By Samuel Kniseley Ballesteros on May 6, 2020
Many companies feel that, if their products or services are to remain relevant and in demand, they must constantly innovate. During times of economic upheaval, that innovation can become even more important. Some find that they can’t proceed with “business as usual,” and that they’ve got to pivot their business to survive. One Michigan company, that sews covers for the automotive industry, had to shut down their plants during the Coronavirus Pandemic and innovate. Within one week, they restarted by sewing and marketing Personal Protective Equipment for hospitals, clinics, first responders, etc. Companies like this innovate to survive, but the successful ones combine discipline with innovation to stay focused on their niche.
In my last article, I wrote about the first of three behaviors that Jim Collins and Morton Hansen discuss in their book, Great by Choice, as essential for a company to survive and thrive even in the midst of uncertainty and economic turmoil. That first behavior was the Fanatic Discipline that 10xers employ to focus on their priorities and really get what they want from their businesses. These Great by Choice companies employed the 20-Mile March discipline I discussed in my last article, pacing themselves to conserve their resources during the good times and to push hard through the bad times, 20 “miles” at a time.
The next essential behavior Collins and Hansen identified was Empirical Creativity which mixes creativity with discipline to propel successful entrepreneurs to thrive even in the midst of chaos and an uncertain future for businesses. I often hear how important innovation is to certain industries, such as manufacturing, technology, etc. Some even equate innovation with success. In other words, the perception is that the more innovative you are, the more successful you will be. However, Collins and Hansen’s discovery in their book, Great by Choice, showed that an increase in innovation was not necessarily proportional with an increase in success:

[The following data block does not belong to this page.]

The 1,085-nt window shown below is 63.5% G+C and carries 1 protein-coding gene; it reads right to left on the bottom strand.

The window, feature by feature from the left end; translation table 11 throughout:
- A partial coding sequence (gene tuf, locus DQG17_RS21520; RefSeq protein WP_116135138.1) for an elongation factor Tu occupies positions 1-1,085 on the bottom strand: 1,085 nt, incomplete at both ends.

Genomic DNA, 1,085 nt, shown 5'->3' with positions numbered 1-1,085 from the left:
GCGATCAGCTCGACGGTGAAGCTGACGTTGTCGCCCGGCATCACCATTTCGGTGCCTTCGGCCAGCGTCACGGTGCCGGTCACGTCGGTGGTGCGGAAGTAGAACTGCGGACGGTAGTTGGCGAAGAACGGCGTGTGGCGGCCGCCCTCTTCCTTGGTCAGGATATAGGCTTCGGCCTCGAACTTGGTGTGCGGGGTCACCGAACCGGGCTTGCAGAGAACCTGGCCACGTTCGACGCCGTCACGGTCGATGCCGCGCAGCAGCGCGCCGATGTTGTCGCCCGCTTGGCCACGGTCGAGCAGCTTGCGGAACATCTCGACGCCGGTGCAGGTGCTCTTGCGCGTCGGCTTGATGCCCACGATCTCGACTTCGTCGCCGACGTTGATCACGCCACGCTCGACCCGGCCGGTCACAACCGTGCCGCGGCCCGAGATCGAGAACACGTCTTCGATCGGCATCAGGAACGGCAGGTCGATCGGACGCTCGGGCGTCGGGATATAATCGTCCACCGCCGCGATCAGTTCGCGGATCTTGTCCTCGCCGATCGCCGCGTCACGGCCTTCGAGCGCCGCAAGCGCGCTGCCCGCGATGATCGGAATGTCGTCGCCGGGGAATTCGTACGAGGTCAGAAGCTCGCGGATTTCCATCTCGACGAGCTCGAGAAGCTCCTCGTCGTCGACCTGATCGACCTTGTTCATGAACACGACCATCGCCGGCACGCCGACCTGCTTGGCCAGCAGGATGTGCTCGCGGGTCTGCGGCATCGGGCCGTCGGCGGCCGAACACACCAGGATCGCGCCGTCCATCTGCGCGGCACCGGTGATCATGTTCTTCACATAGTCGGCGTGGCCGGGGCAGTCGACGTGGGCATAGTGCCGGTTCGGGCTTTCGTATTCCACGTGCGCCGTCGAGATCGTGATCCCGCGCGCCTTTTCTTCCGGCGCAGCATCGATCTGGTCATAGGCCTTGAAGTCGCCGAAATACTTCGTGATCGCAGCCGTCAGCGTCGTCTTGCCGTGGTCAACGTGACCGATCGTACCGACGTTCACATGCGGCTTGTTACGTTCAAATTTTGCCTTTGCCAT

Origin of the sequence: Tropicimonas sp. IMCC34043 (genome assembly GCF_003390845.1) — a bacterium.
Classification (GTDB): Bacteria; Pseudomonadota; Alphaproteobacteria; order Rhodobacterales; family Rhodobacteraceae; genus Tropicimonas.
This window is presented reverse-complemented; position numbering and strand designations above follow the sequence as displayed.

“The evidence from our research does not support the premise that 10x companies will necessarily be more innovative than their less successful comparisons. And in some cases, such as Southwest Airlines versus PSA and Amgen versus Genentech, the 10x companies were less innovative than the comparison….we’re not saying that innovation is unimportant…We concluded that each environment has a level of ‘threshold innovation’ that you need to meet to be a contender in the game; some industries such as airlines, have a low threshold, whereas other industries, such as biotechnology, command a high threshold. Companies that fail even to meet the innovation threshold cannot win. But–and this surprised us–once you’re above the threshold, especially in a highly turbulent environment, being more innovative doesn’t seem to matter very much.” (p. 65, 67)
Of the companies that were high innovators, but never became 10xers, many encountered disastrous results because of their unbridled creativity. Innovating blindly, they spent unlimited amounts of money, time and energy on new ideas before they were proven.
In contrast, 10xers consistently exhibited the restraint of Empirical Creativity by shooting “Bullets first, then Cannonballs” to innovate. In this concept, innovators would shoot small bullets first (testing new products, technologies, services or processes) to see what would hit the target (and stick)! Once a new idea was tested and proven, then the wise entrepreneurs would fire their cannonballs. The idea is that a few small bullets will probably not sink a ship, but a misfired cannonball can sink a business! Entrepreneurial organizations should not fire a cannonball (spend large amounts of resources on ideas) before first firing small bullets (testing those ideas to see if they will even work, or that the product or service will be in demand).
Collins and Hansen said that a bullet is, “An empirical test aimed at learning what works and that meets three criteria”:
What I’m stressing here is that you must be creative, but then you need to validate your creativity with empirical evidence. One way is to learn by studying research performed by others in your industry so you don’t have to fire any bullets. The other is to fire a first round of small bullets (testing your new idea, product, service or process). Then keep firing bullets until you get validation that you’re hitting the target and that those bullets are making an impact (testing it in a small segment of your customer base, etc.). Only then, do you load the cannonball into your cannon. The way you do that is by turning the new idea that works into a core process and making it part of your 20-Mile March.